Anxiety a Target for Treatment of Patients With COVID-19

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The results show high centrality of anxiety and depression in patients with COVID-19 and anxiety had the highest bridge influence in the network.

A new analysis shows patients with COVID-19 should be treated for anxiety, which could have a positive impact on other mental illnesses.1

A team, led by Giovanna Fico, Departament de Medicina, Facultat de Medicina i Ciències de la Salut, Universitat de Barcelona (UB), investigated the network structure of mental disorders symptoms, social support, and psychological resilience, and changes in network structures according to the presence of a pre-existing mental disorder or hospitalization for COVID-19.

The COVID-19 Pandemic

It is difficult to quantify the relationship of psychological, socio-demographics, and clinical factors in patients with COVID-19.

“Patients hospitalized for COVID-19 may also be subject to worse mental health or cognitive outcomes, since they may have several physical complications after hospital discharge and being exposed to various external stressors, such as isolation, economic problems, or lack of social support or internal, biologically related factors,” the authors wrote. “Furthermore, hospitalization for COVID-19 might worsen previous psychiatric symptoms or conditions, and treatment for COVID-19 may have adverse effects on mental health and contribute to problems such as anxiety and insomnia.”

The network approach could be useful in disentangling complex interactions between different systems.

The Study

In the study, the investigators used data from a multicenter, cross-sectional, survey of patients with COVID-19 in Spain between July and November 2020.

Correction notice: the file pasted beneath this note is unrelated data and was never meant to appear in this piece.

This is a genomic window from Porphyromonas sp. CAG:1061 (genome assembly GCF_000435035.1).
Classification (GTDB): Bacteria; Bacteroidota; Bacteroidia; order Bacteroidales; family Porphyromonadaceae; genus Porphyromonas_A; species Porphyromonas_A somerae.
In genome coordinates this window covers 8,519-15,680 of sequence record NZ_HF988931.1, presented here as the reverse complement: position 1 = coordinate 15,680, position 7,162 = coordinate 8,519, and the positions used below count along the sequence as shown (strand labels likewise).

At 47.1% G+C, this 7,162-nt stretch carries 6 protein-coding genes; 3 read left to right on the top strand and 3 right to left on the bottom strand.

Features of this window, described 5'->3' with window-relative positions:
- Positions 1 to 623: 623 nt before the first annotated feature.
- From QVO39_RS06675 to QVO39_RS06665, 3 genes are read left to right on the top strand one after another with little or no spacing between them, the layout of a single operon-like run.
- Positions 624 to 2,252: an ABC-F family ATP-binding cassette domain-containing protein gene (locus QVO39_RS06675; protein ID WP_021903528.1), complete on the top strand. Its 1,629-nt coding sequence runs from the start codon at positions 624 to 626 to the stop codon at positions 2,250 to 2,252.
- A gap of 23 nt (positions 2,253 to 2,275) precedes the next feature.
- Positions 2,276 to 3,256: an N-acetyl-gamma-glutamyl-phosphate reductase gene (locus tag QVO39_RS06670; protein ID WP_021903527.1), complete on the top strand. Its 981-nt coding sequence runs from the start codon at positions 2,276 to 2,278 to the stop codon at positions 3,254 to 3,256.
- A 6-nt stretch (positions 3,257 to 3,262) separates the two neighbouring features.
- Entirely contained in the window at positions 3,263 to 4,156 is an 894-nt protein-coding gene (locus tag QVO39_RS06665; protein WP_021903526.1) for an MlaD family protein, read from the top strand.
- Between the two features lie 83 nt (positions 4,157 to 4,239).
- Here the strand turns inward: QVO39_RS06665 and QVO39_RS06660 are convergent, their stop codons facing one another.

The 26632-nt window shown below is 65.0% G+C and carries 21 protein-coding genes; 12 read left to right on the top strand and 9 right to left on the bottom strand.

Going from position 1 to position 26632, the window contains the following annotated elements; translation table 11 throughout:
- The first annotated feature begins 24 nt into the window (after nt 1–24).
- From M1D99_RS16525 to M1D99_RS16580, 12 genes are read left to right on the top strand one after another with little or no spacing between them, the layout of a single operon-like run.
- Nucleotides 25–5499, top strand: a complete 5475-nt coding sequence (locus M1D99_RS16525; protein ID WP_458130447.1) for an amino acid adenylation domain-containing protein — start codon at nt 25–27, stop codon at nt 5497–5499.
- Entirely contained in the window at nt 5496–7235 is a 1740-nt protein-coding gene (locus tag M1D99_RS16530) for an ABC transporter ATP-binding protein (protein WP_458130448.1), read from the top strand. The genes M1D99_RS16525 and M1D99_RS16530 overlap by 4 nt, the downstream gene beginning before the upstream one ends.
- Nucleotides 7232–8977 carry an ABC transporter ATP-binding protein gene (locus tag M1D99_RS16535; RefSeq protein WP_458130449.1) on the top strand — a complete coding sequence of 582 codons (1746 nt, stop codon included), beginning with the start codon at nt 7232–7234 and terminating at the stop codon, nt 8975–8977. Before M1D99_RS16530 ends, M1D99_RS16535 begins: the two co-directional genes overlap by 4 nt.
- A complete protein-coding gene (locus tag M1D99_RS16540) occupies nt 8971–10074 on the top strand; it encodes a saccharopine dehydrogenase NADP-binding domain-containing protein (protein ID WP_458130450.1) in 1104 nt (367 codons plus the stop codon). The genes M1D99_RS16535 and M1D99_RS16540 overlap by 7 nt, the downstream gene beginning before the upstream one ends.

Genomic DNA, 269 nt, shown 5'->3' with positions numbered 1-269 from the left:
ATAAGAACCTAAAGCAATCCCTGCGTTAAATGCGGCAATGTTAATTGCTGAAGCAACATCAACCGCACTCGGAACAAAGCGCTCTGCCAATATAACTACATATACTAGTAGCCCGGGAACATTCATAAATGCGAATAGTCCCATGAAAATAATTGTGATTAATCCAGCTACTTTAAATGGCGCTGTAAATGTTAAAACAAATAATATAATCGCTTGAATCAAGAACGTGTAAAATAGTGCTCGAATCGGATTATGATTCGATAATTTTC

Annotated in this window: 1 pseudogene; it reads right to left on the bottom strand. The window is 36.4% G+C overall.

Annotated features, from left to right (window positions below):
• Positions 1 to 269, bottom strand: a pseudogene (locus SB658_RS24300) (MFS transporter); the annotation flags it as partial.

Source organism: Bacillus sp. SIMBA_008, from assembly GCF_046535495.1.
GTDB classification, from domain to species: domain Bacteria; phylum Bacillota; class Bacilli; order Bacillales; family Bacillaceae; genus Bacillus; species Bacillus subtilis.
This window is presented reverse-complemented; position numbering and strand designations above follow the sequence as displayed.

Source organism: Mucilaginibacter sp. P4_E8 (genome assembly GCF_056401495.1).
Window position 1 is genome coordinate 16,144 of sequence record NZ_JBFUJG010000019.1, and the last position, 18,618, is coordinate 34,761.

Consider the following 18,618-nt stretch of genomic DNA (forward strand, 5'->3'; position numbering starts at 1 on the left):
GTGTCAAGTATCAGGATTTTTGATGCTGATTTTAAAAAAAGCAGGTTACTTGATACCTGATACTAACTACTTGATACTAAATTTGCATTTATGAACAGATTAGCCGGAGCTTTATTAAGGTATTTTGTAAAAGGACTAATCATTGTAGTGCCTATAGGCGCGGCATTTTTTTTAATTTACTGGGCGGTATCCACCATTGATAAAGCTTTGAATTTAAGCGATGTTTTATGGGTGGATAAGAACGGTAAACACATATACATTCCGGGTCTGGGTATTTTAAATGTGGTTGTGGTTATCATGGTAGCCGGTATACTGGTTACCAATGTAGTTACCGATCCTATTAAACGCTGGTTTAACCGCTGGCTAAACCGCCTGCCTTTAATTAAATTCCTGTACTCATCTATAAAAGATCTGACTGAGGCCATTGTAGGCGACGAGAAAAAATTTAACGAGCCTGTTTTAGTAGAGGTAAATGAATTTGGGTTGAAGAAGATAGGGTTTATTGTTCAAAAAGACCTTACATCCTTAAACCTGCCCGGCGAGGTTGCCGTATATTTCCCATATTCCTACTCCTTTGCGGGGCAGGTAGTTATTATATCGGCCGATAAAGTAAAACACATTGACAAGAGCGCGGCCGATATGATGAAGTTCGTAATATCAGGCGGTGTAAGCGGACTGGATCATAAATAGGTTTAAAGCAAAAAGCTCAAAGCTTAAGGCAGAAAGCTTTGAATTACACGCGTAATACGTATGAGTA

Each participant completed a survey to evaluate sociodemographic characteristics, COVID-19 infection status, resilience, social support, and symptoms of depression, anxiety disorders, post-traumatic stress disorder (PTSD), panic attacks, and substance use disorder.

Overall, there were 2084 patients with COVID-19 included in the study. The team evaluated network and bridge centrality using network analysis and compared between COVID-19 patients with and without a history of lifetime mental disorder, and between hospitalized and non-hospitalized patients.

There were some limitations of the study, such as generalization of the findings are challenging because of differences in network connectivity could exist in different populations or samples.

The results show high centrality of anxiety and depression in patients with COVID-19 and anxiety had the highest bridge influence in the network.

There were low influence on mental disorder symptoms for resilience and social support. There were also no statistically significant changes between patients with and without pre-existing mental disorders or between hospitalized and non-hospitalized patients using global network estimations.

“Anxiety might be a key treatment target in patients with COVID-19 since its treatment might prevent other mental health adverse outcomes,” the authors wrote.


Fico, G., Oliva, V., De Prisco, M., Fortea, L., Fortea, A., Giménez-Palomo, A., Anmella, G., Hidalgo-Mazzei, D., Vazquez, M., Gomez-Ramiro, M., Carreras, B., Murru, A., Radua, J., Mortier, P., Vilagut, G., Amigo, F., Ferrer, M., García-Mieres, H., Vieta, E., & Alonso, J. (2023). Anxiety and depression played a central role in the COVID-19 mental distress: A network analysis. Journal of Affective Disorders.